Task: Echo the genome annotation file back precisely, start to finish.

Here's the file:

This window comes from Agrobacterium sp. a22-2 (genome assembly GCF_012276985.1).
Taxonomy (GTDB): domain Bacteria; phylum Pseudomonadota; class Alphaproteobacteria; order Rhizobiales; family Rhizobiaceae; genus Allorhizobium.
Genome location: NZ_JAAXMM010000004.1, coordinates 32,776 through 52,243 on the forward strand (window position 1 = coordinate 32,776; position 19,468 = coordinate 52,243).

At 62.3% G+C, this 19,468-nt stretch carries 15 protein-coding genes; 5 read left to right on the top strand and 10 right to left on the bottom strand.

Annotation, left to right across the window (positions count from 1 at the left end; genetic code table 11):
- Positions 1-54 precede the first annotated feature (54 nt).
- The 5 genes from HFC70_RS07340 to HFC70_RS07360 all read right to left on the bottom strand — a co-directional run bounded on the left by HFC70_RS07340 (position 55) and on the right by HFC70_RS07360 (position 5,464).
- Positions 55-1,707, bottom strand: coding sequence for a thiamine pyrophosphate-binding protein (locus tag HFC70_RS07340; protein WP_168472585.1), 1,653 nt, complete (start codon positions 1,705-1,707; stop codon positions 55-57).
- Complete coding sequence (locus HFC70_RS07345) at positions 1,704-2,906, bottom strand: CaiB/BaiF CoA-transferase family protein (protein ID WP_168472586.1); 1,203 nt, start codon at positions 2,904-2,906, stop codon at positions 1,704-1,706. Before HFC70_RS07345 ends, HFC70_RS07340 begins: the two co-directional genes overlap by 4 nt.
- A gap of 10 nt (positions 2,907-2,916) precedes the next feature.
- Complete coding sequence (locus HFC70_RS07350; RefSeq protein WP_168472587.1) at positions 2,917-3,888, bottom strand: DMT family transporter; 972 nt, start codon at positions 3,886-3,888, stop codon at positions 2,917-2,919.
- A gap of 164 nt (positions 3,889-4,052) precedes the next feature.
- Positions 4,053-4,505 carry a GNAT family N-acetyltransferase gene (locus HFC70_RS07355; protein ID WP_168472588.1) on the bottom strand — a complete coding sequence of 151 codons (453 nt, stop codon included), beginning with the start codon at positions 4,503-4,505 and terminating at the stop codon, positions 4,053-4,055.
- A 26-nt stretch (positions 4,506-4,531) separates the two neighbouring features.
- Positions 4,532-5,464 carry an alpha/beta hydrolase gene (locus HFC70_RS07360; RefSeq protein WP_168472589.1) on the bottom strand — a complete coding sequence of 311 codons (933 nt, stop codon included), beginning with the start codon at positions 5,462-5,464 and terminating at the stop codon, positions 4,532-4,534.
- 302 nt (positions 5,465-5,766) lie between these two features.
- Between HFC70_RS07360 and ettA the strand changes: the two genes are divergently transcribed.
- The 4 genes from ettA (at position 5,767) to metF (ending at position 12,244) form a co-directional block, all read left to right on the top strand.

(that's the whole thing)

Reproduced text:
This window comes from Agrobacterium sp. a22-2 (genome assembly GCF_012276985.1).
Taxonomy (GTDB): domain Bacteria; phylum Pseudomonadota; class Alphaproteobacteria; order Rhizobiales; family Rhizobiaceae; genus Allorhizobium.
Genome location: NZ_JAAXMM010000004.1, coordinates 32,776 through 52,243 on the forward strand (window position 1 = coordinate 32,776; position 19,468 = coordinate 52,243).

At 62.3% G+C, this 19,468-nt stretch carries 15 protein-coding genes; 5 read left to right on the top strand and 10 right to left on the bottom strand.

Annotation, left to right across the window (positions count from 1 at the left end; genetic code table 11):
- Positions 1-54 precede the first annotated feature (54 nt).
- The 5 genes from HFC70_RS07340 to HFC70_RS07360 all read right to left on the bottom strand — a co-directional run bounded on the left by HFC70_RS07340 (position 55) and on the right by HFC70_RS07360 (position 5,464).
- Positions 55-1,707, bottom strand: coding sequence for a thiamine pyrophosphate-binding protein (locus tag HFC70_RS07340; protein WP_168472585.1), 1,653 nt, complete (start codon positions 1,705-1,707; stop codon positions 55-57).
- Complete coding sequence (locus HFC70_RS07345) at positions 1,704-2,906, bottom strand: CaiB/BaiF CoA-transferase family protein (protein ID WP_168472586.1); 1,203 nt, start codon at positions 2,904-2,906, stop codon at positions 1,704-1,706. Before HFC70_RS07345 ends, HFC70_RS07340 begins: the two co-directional genes overlap by 4 nt.
- A gap of 10 nt (positions 2,907-2,916) precedes the next feature.
- Complete coding sequence (locus HFC70_RS07350; RefSeq protein WP_168472587.1) at positions 2,917-3,888, bottom strand: DMT family transporter; 972 nt, start codon at positions 3,886-3,888, stop codon at positions 2,917-2,919.
- A gap of 164 nt (positions 3,889-4,052) precedes the next feature.
- Positions 4,053-4,505 carry a GNAT family N-acetyltransferase gene (locus HFC70_RS07355; protein ID WP_168472588.1) on the bottom strand — a complete coding sequence of 151 codons (453 nt, stop codon included), beginning with the start codon at positions 4,503-4,505 and terminating at the stop codon, positions 4,053-4,055.
- A 26-nt stretch (positions 4,506-4,531) separates the two neighbouring features.
- Positions 4,532-5,464 carry an alpha/beta hydrolase gene (locus HFC70_RS07360; RefSeq protein WP_168472589.1) on the bottom strand — a complete coding sequence of 311 codons (933 nt, stop codon included), beginning with the start codon at positions 5,462-5,464 and terminating at the stop codon, positions 4,532-4,534.
- 302 nt (positions 5,465-5,766) lie between these two features.
- Between HFC70_RS07360 and ettA the strand changes: the two genes are divergently transcribed.
- The 4 genes from ettA (at position 5,767) to metF (ending at position 12,244) form a co-directional block, all read left to right on the top strand.